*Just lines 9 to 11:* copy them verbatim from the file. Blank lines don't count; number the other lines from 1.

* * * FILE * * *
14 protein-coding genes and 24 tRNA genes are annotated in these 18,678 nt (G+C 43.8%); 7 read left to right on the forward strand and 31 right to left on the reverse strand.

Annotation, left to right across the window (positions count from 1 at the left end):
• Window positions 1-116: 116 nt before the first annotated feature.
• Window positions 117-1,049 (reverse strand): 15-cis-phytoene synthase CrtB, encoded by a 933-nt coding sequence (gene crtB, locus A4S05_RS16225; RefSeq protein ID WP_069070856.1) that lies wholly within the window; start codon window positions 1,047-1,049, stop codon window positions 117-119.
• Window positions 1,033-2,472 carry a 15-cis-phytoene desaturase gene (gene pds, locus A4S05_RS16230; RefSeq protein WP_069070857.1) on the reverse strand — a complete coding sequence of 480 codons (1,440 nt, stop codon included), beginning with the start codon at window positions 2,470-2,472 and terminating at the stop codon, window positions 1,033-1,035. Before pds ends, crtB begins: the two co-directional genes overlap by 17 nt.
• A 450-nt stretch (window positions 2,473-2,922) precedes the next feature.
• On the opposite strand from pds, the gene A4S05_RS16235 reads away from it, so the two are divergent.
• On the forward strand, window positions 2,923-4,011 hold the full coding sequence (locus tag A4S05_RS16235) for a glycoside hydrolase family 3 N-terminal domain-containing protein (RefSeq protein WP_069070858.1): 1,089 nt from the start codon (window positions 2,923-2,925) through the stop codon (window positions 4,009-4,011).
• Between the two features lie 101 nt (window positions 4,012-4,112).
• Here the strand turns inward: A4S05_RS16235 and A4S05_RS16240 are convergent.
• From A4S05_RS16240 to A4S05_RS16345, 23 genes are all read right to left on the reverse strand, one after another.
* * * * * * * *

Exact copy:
• Between the two features lie 101 nt (window positions 4,012-4,112).
• Here the strand turns inward: A4S05_RS16235 and A4S05_RS16240 are convergent.
• From A4S05_RS16240 to A4S05_RS16345, 23 genes are all read right to left on the reverse strand, one after another.